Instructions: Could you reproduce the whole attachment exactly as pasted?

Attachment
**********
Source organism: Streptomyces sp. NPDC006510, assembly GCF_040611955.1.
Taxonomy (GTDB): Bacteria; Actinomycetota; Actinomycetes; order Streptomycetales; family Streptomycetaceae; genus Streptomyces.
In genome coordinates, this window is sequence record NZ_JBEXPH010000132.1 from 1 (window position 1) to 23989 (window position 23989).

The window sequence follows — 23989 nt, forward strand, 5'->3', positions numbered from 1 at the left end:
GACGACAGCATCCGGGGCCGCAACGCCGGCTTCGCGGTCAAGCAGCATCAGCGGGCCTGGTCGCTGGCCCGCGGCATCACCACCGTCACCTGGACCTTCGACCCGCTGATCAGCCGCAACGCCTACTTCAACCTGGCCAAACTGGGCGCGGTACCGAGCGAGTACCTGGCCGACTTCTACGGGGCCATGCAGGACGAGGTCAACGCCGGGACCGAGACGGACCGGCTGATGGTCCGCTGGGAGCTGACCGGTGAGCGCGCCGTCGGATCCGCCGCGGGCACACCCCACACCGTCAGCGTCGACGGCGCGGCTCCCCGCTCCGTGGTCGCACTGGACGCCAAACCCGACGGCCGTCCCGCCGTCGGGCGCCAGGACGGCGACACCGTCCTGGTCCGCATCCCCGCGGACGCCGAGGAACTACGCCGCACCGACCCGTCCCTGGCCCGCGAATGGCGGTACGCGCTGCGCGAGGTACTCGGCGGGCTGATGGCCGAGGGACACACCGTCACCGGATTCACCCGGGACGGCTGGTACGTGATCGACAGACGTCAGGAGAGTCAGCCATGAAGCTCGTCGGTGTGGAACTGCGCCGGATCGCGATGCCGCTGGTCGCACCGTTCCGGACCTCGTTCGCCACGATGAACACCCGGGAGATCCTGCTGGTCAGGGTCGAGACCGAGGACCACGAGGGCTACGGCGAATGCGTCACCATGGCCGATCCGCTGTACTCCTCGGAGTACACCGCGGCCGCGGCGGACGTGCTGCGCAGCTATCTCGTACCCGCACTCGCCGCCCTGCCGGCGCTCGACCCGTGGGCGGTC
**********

Source organism: Streptomyces sp. NPDC006510, assembly GCF_040611955.1.
Taxonomy (GTDB): Bacteria; Actinomycetota; Actinomycetes; order Streptomycetales; family Streptomycetaceae; genus Streptomyces.
In genome coordinates, this window is sequence record NZ_JBEXPH010000132.1 from 1 (window position 1) to 23989 (window position 23989).

The window sequence follows — 23989 nt, forward strand, 5'->3', positions numbered from 1 at the left end:
GACGACAGCATCCGGGGCCGCAACGCCGGCTTCGCGGTCAAGCAGCATCAGCGGGCCTGGTCGCTGGCCCGCGGCATCACCACCGTCACCTGGACCTTCGACCCGCTGATCAGCCGCAACGCCTACTTCAACCTGGCCAAACTGGGCGCGGTACCGAGCGAGTACCTGGCCGACTTCTACGGGGCCATGCAGGACGAGGTCAACGCCGGGACCGAGACGGACCGGCTGATGGTCCGCTGGGAGCTGACCGGTGAGCGCGCCGTCGGATCCGCCGCGGGCACACCCCACACCGTCAGCGTCGACGGCGCGGCTCCCCGCTCCGTGGTCGCACTGGACGCCAAACCCGACGGCCGTCCCGCCGTCGGGCGCCAGGACGGCGACACCGTCCTGGTCCGCATCCCCGCGGACGCCGAGGAACTACGCCGCACCGACCCGTCCCTGGCCCGCGAATGGCGGTACGCGCTGCGCGAGGTACTCGGCGGGCTGATGGCCGAGGGACACACCGTCACCGGATTCACCCGGGACGGCTGGTACGTGATCGACAGACGTCAGGAGAGTCAGCCATGAAGCTCGTCGGTGTGGAACTGCGCCGGATCGCGATGCCGCTGGTCGCACCGTTCCGGACCTCGTTCGCCACGATGAACACCCGGGAGATCCTGCTGGTCAGGGTCGAGACCGAGGACCACGAGGGCTACGGCGAATGCGTCACCATGGCCGATCCGCTGTACTCCTCGGAGTACACCGCGGCCGCGGCGGACGTGCTGCGCAGCTATCTCGTACCCGCACTCGCCGCCCTGCCGGCGCTCGACCCGTGGGCGGTC